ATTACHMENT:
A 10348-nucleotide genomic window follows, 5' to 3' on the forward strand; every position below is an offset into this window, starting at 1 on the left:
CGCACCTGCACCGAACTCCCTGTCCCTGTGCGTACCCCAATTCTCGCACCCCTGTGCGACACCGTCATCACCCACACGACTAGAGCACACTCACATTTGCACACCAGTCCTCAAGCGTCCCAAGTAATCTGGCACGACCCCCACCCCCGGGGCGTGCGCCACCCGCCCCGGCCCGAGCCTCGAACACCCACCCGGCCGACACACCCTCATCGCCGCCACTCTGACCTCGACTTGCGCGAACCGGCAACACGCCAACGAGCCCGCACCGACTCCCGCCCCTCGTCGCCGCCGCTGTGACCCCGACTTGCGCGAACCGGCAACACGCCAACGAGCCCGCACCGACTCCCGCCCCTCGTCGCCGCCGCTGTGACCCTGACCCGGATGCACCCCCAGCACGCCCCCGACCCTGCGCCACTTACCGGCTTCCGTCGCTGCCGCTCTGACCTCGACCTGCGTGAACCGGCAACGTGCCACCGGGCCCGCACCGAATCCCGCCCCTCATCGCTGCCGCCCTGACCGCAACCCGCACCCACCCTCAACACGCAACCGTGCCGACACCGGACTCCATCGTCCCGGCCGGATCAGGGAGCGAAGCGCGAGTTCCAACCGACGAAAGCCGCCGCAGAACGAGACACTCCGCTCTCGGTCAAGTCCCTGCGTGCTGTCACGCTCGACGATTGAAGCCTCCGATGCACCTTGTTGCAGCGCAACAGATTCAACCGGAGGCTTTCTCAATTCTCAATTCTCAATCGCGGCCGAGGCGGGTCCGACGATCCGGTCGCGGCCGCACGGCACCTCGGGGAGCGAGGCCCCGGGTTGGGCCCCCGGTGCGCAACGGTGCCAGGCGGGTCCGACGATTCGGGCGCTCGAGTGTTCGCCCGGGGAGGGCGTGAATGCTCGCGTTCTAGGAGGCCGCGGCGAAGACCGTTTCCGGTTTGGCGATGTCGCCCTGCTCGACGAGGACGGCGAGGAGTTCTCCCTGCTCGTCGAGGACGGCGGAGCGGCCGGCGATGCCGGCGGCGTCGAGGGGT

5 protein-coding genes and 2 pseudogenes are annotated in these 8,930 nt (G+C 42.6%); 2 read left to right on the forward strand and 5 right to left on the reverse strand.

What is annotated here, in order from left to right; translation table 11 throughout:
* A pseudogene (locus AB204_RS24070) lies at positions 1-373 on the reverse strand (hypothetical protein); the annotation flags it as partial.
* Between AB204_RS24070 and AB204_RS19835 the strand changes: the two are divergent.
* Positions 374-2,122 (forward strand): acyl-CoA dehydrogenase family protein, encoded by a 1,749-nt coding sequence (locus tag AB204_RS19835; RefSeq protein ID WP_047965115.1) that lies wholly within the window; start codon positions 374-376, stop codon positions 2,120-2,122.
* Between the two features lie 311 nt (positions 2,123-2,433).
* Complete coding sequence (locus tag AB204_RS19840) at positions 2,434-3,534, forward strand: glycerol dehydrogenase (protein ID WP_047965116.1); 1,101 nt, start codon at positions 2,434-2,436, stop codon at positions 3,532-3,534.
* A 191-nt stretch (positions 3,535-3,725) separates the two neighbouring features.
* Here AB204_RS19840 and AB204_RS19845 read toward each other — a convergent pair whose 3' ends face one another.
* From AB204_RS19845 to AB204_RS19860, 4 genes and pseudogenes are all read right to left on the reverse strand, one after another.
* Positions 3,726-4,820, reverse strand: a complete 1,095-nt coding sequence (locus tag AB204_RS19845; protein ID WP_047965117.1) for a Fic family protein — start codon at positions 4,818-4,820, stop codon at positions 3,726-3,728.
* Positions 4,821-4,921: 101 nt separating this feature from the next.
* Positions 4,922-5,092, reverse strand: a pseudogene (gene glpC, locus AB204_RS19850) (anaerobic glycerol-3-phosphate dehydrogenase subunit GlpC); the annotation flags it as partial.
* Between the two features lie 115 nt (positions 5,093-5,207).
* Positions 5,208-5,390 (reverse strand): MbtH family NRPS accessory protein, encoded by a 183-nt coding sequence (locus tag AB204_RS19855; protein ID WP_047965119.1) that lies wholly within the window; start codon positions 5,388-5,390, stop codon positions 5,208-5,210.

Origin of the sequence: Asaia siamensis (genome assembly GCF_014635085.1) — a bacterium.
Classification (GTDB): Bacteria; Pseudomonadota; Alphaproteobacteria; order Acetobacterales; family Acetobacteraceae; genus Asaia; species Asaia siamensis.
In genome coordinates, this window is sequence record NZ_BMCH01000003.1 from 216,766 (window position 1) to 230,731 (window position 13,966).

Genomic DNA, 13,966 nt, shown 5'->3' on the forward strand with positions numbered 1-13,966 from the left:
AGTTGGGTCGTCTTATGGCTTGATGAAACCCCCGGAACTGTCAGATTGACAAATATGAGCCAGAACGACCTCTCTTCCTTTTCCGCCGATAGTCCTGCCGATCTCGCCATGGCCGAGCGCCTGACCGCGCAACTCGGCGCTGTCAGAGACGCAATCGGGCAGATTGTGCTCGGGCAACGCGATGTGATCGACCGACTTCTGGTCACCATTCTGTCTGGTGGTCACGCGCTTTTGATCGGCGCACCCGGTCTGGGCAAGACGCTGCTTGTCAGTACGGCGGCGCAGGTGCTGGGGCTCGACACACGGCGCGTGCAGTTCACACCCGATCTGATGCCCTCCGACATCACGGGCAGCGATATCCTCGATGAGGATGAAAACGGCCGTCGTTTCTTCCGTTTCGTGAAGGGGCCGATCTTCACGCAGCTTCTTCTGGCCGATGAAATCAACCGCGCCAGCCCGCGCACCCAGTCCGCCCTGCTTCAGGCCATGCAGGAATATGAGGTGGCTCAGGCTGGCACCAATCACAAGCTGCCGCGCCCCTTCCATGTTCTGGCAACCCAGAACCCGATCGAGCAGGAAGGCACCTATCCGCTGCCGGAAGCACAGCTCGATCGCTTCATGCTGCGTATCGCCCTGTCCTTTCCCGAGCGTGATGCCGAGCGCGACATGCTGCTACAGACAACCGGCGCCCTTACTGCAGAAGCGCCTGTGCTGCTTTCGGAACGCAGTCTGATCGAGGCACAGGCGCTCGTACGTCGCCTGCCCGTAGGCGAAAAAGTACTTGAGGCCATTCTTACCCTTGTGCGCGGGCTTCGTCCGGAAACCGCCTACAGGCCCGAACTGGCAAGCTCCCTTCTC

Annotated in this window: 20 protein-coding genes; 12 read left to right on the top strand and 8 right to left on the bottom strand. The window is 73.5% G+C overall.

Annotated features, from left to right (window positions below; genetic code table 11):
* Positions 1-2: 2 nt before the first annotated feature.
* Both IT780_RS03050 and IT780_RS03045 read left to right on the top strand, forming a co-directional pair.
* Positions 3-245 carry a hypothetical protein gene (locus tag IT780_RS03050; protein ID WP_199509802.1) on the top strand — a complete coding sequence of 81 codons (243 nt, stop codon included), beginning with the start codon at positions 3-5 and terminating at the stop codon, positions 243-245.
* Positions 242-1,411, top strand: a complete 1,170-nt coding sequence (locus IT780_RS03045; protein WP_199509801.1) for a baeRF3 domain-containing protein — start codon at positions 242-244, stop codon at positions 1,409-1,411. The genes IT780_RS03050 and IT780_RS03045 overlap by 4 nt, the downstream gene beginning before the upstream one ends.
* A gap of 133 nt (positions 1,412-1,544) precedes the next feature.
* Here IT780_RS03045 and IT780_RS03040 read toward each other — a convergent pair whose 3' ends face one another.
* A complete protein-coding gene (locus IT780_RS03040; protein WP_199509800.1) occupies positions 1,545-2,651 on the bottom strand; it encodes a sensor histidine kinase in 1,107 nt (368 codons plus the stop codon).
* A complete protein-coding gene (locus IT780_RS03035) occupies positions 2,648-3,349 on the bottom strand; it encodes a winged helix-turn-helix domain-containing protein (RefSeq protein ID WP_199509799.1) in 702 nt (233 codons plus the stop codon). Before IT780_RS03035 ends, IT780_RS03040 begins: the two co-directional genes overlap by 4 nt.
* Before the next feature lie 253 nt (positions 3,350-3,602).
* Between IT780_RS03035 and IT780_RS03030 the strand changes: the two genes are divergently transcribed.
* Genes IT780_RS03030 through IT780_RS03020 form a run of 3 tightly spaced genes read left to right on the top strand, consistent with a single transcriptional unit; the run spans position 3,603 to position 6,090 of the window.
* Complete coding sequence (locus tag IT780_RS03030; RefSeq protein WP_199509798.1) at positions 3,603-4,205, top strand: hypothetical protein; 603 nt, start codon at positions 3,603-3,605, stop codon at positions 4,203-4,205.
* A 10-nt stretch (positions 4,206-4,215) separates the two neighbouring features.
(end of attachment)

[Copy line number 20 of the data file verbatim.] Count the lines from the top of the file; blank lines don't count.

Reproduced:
In genome coordinates, this window is sequence record NZ_BMCH01000003.1 from 216,766 (window position 1) to 230,731 (window position 13,966).